10 Arthritis Myths Debunked

Arthritis Today|May/June 2020

10 Arthritis Myths Debunked
Experts untangle 10 common myths and misconceptions about arthritis and it's treatment.
By Mary Anne Dunkin

Chances are, some of the common ideas that you have always heard and perhaps believed about arthritis are not completely – and maybe not at all – true. Some may be rooted in long-held misunderstandings (arthritis is the unavoidable aches and pains that come with aging). Others are outdated, made obsolete by new medications (rheumatoid arthritis will leave you wheelchairbound). Still others are based on beliefs that medical research has disproven (people with arthritis shouldn’t exercise).

The danger of these myths is that they cloud our understanding of arthritis, put us at risk of ineffective or unsafe treatments or cause us to forgo treatments we need. They also can cause us to settle for less – less pain relief, less enjoyment of life – because we’re operating under mistaken beliefs.

We asked experts in several fields about the most common arthritis myths they encounter and what the facts really are.

Because there are many forms of arthritis and individuals are affected in different ways, these experts speak only in generalities. When it comes to your own arthritis, it’s important to consult and work closely with your rheumatologist and health care team.

1. “Wear and tear” arthritis, or osteoarthritis, affects only older people.

Different forms of arthritis affect people of all ages – and most are not senior citizens. For example, rheumatoid arthritis (RA) typically shows up between the ages of 40 and 60, and juvenile idiopathic arthritis begins in children 16 and under – in some cases in infancy. Even osteoarthritis (OA), which is commonly associated with aging, can begin causing symptoms at an age that’s far from old.

Osteoarthritis is the breakdown of joint cartilage that begins to occur (usually very slowly) when people stop growing, typically in their teens or early 20s, says Shailendra Singh, MD, a rheumatologist with White River Health System in Batesville, Arkansas. “That doesn’t mean they start having problems or symptoms right away, but when this wear and tear reaches a certain level, that is when people start having symptoms,” he says. The typical first symptom – temporary stiffness upon awakening – usually begins around age 40, although some people experience significant symptoms of osteoarthritis earlier due to joint trauma or genetics, he says. So if you begin to have joint pain before you have gray hair, don’t write off the possibility that it could be OA. Your doctor can make the diagnosis.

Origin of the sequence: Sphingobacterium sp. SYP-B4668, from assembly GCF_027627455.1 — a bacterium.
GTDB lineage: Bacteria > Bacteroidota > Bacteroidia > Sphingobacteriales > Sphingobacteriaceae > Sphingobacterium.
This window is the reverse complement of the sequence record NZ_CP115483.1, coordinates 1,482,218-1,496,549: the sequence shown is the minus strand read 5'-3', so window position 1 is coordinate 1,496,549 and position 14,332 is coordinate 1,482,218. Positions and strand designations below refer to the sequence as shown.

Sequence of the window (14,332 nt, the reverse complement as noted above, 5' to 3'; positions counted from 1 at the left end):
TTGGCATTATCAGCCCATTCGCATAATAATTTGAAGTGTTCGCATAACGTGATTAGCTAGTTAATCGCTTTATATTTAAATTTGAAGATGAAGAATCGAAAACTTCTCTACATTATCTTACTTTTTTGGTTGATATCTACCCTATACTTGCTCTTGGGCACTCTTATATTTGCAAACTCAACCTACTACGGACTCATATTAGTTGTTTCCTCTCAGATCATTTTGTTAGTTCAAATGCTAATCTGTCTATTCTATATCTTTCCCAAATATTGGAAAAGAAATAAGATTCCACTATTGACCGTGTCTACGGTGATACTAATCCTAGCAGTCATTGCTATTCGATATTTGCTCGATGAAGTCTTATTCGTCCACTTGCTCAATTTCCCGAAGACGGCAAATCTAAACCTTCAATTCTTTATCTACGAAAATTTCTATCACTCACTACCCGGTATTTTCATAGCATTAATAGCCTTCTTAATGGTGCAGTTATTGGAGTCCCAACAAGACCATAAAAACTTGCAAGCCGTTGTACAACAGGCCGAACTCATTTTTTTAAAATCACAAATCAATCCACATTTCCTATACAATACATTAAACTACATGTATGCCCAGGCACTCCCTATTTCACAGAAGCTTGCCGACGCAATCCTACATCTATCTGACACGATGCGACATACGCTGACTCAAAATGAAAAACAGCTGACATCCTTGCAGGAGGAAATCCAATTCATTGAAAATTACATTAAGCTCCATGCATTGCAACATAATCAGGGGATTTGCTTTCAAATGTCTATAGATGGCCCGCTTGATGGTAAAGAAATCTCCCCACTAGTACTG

2 I can’t take medications for arthritis pain or I’ll get hooked.

The opioid crisis has caused doctors and patients alike to steer clear of opioid pain relievers when possible, and with good reason. While opioids can be appropriate for acute pain, such as pain from surgery or a fracture, other, non-addictive medications are recommended for chronic, long-term pain.

A large meta-analysis published in Osteoarthritis & Cartilage in 2016 found nonsteroidal anti-inflammatory drugs (NSAIDs) resulted in pain reduction almost identical to that of opioids in people with knee OA. A separate study published in JAMA in 2018 found that opioids were no better at improving pain-related function than non-opioid medications (acetaminophen and NSAIDs) in people with moderate to severe chronic back pain or hip or knee OA pain. (But they are not right for everyone.)

Medications not originally approved for pain can also have pain-relieving effects. One of the most commonly used is a class of antidepressants called serotonin and norepinephrine reuptake inhibitors (SNRIs), which can modulate pain sensitivity, says Jasvinder Singh, MD, professor of medicine in the clinical immunology and rheumatology division at the University of Alabama at Birmingham (UAB). “Many SNRIs are approved for osteoarthritis by the FDA and have a role for treatment and therapy of osteoarthritis,” he says. For people who can’t take oral medications or who don’t get sufficient pain relief, topical medications containing capsaicin, the NSAID diclofenac or lidocaine may relieve pain, he says. Talk to your doctor about your options.

3 I can’t have psoriatic arthritis because I don’t have psoriasis.


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May/June 2020